AnalyticsAnalyzing Customer DataBuild a Solid Foundation With Key Performance Indicators, Part 4: Content Sites

Build a Solid Foundation With Key Performance Indicators, Part 4: Content Sites

Key performance indicators: How to establish, define, and use them to improve performance on the four major types of commercial Web sites. Last in a series.

In this series on lead generation, e-commerce, and customer service sites, I’ve mentioned how important it is the analytics data you focus on directly relates to your overall business and site goals. No matter what type of site you have, you can apply the four-step process below to maximize the value of the analytics data you gather.

Establish Key Performance Indicators

  1. Define key site goals and metrics.
  2. Configure the tracking tool.
  3. Analyze the data.
  4. Optimize the site based on the findings.

This ongoing process is most effective when periodically repeated to continually fine-tune a site. The overall process fails if key site goals and key performance indicators (KPIs) aren’t established early on and a method to measure the metrics tied to these KPIs isn’t related to information your team can act on to improve your site.

Content Sites

Content sites tend to rely on advertising support, a subscription base, or sometimes both. The success of these models is contingent on attracting repeat visitors who explore the site in depth. Identifying appropriate KPIs can lead to additional insight that improves site performance, leading in turn to a more successful subscription or advertising model.

Note: Many people believe theirs are content sites simply because they’re used to provide information about the organizations. This is not a content site as defined above. Often, this belief indicates the organization hasn’t adequately defined its true site goals.

Customer Service KPIs

A content site’s key objectives vary, depending on whether the site’s supported by advertising or subscriptions. For each of the following types of content sites, there are a number of important metrics to track. Common content KPIs include:

  • Advertising-based content sites, such as ESPN. Note: A portion of ESPN’s site is subscription-based; however, most content is free and advertising-based.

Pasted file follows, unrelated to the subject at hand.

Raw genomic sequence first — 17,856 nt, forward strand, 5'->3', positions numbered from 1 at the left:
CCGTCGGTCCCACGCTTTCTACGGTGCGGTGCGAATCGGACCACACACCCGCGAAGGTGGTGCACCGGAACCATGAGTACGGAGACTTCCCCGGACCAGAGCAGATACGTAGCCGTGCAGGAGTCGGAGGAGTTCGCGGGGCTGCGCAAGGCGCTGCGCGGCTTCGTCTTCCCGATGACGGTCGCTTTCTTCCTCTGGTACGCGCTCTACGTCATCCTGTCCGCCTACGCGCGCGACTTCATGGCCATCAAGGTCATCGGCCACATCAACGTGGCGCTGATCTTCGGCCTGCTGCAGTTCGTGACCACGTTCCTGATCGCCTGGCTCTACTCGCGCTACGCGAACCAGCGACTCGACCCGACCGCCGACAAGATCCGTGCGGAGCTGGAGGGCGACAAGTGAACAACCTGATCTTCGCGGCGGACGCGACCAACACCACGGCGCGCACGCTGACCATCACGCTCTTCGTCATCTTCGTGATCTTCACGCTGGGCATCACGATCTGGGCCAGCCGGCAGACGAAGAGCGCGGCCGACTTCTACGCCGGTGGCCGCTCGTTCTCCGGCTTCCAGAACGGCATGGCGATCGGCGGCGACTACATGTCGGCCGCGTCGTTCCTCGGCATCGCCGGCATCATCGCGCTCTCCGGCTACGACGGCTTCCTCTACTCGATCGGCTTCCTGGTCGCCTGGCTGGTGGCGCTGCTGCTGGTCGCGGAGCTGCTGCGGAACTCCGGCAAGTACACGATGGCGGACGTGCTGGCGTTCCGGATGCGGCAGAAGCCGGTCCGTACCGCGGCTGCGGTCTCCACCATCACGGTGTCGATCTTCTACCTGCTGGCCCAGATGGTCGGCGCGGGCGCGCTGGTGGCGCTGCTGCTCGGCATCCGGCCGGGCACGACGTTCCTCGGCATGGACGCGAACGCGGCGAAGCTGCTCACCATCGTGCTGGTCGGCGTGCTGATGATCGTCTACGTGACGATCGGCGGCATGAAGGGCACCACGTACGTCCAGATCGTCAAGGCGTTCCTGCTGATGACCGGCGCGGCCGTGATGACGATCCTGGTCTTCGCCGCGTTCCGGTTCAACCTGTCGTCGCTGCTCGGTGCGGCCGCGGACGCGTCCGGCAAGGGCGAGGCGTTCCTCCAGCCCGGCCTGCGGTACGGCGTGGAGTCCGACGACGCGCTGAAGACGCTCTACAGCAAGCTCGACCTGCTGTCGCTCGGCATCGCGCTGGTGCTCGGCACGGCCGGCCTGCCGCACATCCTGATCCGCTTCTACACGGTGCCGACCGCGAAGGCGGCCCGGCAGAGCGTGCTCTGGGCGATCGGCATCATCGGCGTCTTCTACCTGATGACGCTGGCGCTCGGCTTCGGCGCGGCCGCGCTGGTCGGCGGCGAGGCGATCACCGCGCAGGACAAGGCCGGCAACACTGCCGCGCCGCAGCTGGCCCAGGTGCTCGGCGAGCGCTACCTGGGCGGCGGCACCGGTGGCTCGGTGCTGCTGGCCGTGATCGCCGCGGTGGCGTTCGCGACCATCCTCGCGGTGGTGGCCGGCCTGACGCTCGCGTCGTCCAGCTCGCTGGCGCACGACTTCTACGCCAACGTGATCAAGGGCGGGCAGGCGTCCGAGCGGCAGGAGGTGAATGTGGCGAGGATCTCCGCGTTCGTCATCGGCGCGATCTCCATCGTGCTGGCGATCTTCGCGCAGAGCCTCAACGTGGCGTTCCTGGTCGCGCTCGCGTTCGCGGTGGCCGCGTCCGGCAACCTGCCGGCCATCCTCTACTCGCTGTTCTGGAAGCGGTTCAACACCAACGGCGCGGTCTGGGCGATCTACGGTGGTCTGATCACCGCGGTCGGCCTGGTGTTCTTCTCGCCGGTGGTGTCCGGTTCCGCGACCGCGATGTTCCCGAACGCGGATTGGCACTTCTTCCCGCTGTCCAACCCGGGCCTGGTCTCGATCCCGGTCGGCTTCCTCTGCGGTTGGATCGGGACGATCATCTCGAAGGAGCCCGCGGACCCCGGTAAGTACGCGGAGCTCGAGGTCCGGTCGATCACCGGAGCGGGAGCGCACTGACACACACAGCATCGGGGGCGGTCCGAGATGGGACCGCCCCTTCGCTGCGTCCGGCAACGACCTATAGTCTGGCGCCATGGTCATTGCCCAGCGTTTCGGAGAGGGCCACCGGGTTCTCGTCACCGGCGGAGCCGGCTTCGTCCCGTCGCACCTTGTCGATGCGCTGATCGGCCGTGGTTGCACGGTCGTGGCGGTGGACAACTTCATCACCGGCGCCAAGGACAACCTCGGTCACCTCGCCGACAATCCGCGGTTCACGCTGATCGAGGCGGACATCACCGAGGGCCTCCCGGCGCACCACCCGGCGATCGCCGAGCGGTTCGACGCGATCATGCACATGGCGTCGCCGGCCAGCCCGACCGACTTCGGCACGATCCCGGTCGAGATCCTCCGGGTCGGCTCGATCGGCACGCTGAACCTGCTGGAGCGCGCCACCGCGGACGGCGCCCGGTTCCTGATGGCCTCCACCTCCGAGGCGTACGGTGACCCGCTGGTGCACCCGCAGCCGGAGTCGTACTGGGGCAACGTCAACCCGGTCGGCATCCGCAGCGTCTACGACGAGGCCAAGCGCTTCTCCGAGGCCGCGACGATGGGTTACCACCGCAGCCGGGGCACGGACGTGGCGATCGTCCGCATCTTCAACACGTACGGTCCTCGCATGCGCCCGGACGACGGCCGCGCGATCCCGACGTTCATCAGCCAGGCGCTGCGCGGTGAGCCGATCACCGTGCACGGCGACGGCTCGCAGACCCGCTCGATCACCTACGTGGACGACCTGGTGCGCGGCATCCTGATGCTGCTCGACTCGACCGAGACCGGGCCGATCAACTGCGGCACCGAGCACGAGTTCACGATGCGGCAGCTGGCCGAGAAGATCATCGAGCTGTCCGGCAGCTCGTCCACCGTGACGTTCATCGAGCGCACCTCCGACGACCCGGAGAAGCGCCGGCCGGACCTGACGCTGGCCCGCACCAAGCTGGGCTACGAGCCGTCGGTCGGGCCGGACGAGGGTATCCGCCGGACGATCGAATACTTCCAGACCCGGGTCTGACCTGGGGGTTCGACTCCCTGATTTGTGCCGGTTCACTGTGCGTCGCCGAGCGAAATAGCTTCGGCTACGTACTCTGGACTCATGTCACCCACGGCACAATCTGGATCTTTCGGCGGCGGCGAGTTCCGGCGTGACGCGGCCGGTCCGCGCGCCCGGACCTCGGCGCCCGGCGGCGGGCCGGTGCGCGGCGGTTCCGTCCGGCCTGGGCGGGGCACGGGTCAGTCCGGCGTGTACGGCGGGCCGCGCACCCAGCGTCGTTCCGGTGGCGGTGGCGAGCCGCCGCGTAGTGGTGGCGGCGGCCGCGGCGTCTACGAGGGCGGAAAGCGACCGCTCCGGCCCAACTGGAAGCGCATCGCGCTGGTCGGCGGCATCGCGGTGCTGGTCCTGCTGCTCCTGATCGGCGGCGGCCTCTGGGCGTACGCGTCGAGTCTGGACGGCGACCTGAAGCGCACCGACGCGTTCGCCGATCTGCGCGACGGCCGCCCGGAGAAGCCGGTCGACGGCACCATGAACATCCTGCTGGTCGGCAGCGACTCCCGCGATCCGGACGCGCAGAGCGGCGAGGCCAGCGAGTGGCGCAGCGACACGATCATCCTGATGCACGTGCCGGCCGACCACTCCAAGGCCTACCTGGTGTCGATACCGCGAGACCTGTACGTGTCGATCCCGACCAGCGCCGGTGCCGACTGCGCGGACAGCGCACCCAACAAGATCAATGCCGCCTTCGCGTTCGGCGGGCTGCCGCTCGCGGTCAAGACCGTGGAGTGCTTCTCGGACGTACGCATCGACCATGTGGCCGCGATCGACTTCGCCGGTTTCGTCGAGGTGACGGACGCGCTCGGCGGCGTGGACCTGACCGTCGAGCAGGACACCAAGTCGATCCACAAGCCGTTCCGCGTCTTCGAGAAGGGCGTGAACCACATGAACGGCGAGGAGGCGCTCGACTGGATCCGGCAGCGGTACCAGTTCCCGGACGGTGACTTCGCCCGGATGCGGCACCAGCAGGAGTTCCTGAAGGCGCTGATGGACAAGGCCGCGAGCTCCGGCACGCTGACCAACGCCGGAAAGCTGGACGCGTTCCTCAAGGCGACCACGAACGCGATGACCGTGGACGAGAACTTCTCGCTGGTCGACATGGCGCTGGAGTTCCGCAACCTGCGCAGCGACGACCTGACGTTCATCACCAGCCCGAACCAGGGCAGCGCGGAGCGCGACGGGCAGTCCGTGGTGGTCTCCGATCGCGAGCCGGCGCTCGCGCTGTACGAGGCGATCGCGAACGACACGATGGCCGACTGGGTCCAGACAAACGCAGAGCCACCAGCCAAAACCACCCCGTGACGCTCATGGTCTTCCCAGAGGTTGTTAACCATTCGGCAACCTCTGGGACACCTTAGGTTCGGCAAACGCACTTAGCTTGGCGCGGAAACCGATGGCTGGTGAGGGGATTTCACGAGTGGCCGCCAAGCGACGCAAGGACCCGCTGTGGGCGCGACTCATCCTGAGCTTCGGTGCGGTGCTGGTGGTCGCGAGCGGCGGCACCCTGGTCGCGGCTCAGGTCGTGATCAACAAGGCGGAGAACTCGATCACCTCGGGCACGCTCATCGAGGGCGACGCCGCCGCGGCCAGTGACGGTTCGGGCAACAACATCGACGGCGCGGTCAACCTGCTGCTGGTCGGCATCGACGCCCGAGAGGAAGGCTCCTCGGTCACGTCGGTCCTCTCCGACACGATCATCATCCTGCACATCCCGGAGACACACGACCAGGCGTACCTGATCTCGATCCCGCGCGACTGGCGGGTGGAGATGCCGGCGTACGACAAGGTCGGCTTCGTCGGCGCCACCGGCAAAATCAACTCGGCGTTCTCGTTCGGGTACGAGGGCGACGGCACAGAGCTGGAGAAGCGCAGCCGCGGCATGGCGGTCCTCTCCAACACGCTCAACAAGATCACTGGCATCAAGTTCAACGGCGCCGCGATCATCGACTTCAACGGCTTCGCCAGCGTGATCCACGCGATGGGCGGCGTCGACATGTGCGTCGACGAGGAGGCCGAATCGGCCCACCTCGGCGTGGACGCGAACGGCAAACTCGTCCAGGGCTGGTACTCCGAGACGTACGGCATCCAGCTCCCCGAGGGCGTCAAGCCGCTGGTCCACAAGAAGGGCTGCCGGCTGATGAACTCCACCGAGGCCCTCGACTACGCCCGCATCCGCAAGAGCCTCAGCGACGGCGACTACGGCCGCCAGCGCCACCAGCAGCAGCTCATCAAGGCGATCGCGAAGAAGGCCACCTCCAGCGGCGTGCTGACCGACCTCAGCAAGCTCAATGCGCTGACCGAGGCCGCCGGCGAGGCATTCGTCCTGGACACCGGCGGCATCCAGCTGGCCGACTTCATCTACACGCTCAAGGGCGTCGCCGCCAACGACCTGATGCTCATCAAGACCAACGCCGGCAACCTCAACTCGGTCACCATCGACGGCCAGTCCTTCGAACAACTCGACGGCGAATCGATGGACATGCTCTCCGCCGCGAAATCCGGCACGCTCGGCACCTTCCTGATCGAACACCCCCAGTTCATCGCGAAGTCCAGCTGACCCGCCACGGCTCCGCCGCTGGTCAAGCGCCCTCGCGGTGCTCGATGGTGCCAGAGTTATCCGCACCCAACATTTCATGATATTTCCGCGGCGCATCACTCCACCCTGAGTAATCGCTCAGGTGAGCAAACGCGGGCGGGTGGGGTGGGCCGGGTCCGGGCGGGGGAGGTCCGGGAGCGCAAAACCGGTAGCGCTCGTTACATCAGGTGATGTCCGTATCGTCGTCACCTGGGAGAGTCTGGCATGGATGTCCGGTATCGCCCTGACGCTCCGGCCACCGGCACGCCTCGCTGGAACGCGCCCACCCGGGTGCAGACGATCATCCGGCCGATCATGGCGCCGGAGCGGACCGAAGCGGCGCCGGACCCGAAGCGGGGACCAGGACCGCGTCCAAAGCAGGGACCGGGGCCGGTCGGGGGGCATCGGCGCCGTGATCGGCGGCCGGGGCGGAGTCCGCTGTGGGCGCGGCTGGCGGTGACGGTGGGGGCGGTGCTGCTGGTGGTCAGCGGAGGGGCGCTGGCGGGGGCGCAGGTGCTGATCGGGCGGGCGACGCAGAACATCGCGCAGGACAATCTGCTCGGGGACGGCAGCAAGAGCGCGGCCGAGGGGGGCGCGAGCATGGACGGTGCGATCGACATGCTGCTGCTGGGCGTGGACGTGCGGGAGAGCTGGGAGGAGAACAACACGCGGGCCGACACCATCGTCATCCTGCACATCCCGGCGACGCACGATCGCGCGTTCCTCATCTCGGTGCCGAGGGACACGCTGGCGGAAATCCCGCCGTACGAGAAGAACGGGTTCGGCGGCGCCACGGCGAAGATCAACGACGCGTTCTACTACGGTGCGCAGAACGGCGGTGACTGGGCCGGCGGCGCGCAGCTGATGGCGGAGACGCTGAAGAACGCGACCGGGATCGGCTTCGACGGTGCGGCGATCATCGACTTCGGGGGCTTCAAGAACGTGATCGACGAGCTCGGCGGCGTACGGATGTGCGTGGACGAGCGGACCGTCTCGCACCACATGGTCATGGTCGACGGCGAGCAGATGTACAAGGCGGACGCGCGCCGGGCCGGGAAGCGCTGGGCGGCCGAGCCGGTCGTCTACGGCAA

• Visits per month (or week). If you rely on traffic numbers to support advertising, enticing visitors to return frequently is important. Understanding how often different visitor segments return to the site is key.
    • Page views per visit. This is the depth of site exploration. How engaged are visitors? As a good portion of ad pricing is based on impressions, moving people through multiple pages can be beneficial. However, more page views isn’t always better. A site can go too far in trying to drive page views, leading to a poor visitor experience. When this happens, visits per month would most likely be negatively affected.
    • Visit length. How long do people stay on the site?
    • Advertising click ratio. Since revenue from this site type is generated from advertisers, it’s important to measure traffic to different advertisers based on different ad formats (banner, skyscraper, intracontent placements, etc.). Understanding which types of ads are the most effective and drive the most clicks and, ultimately, sales can help keep advertisers happy and set the appropriate expectations. As new ad formats are tested, this metric helps evaluate the tests’ effectiveness.
    • Ratio of new to returning visitors. Understanding the ratio of new visitors to returning visitors is important. It’s very different if of 100,000 monthly visitors, 95 percent are returning visitors rather than 95 percent are new visitors. In an ad-based model, it’s important to retain visitors and entice them to return. There’s obviously a balance. You always need new visitors to grow the base and replace those who drop off.
    • Recency and frequency. These common measurements basically boil down to: When was the last time a visitor came to the site? How frequently does that visitor come back?

  • Subscription-based content sites, such as WSJ.com.
    • Conversion of nonsubscribers to subscribers. Similar metrics can be used to measure this as it was outlined in the e-commerce or lead generation columns. Look at the of nonsubscribers who start to review the subscription offering compared to those who actually complete the signup process. These are important metrics. Understanding behaviors in this area can lead to identifying what may hold people back from subscribing. This information can be used to optimize the signup process, increasing conversion.
    • Active subscriber base. What percentage of current subscribers are active on a weekly or monthly basis? Obviously, if a given subscriber’s use drops off, the risk of defection increases.
    • Average subscription length. Understanding how long different visitor segments maintain their subscriptions can be helpful when trying to increase subscription longevity. Site owners can examine behavioral differences between longtime subscribers versus those who cancel early.

Understanding the correct metrics to use when evaluating the performance of your content site helps focus attention on the correct behavioral elements. It’ll allow for easy measurement of site changes over time.

In the past four columns, we’ve walked through a sample of KPIs and site goals for the four main content groups. These are only a starting point. Different sites, even within the same industry, may have very different goals depending on site and business emphasis at the time.

The key is to get agreement throughout the organization on the key metrics that are focused on and measured. Using these metrics can help prioritize site changes and resources. Used correctly, this approach will help drive the bottom line when the performance of your site is constantly optimized to drive key metrics.

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